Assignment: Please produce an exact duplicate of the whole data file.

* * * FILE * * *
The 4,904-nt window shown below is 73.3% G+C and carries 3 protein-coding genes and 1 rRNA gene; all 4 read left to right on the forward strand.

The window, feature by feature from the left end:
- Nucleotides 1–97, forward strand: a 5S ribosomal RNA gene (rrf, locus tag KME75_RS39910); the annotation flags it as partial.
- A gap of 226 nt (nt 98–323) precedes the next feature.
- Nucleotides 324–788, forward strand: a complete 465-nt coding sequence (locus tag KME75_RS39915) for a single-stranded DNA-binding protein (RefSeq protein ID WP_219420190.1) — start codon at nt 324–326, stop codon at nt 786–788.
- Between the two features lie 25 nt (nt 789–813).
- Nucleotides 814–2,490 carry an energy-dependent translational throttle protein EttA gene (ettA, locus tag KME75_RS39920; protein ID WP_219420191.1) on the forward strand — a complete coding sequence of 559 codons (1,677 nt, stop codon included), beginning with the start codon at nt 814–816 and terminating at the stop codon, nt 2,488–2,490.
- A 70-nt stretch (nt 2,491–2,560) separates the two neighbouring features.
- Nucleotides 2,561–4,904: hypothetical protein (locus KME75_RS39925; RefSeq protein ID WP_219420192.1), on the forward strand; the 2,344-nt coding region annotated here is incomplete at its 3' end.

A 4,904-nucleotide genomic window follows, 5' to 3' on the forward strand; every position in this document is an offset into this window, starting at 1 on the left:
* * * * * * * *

The 4,904-nt window shown below is 73.3% G+C and carries 3 protein-coding genes and 1 rRNA gene; all 4 read left to right on the forward strand.

The window, feature by feature from the left end:
- Nucleotides 1–97, forward strand: a 5S ribosomal RNA gene (rrf, locus tag KME75_RS39910); the annotation flags it as partial.
- A gap of 226 nt (nt 98–323) precedes the next feature.
- Nucleotides 324–788, forward strand: a complete 465-nt coding sequence (locus tag KME75_RS39915) for a single-stranded DNA-binding protein (RefSeq protein ID WP_219420190.1) — start codon at nt 324–326, stop codon at nt 786–788.
- Between the two features lie 25 nt (nt 789–813).
- Nucleotides 814–2,490 carry an energy-dependent translational throttle protein EttA gene (ettA, locus tag KME75_RS39920; protein ID WP_219420191.1) on the forward strand — a complete coding sequence of 559 codons (1,677 nt, stop codon included), beginning with the start codon at nt 814–816 and terminating at the stop codon, nt 2,488–2,490.
- A 70-nt stretch (nt 2,491–2,560) separates the two neighbouring features.
- Nucleotides 2,561–4,904: hypothetical protein (locus KME75_RS39925; RefSeq protein ID WP_219420192.1), on the forward strand; the 2,344-nt coding region annotated here is incomplete at its 3' end.

A 4,904-nucleotide genomic window follows, 5' to 3' on the forward strand; every position in this document is an offset into this window, starting at 1 on the left: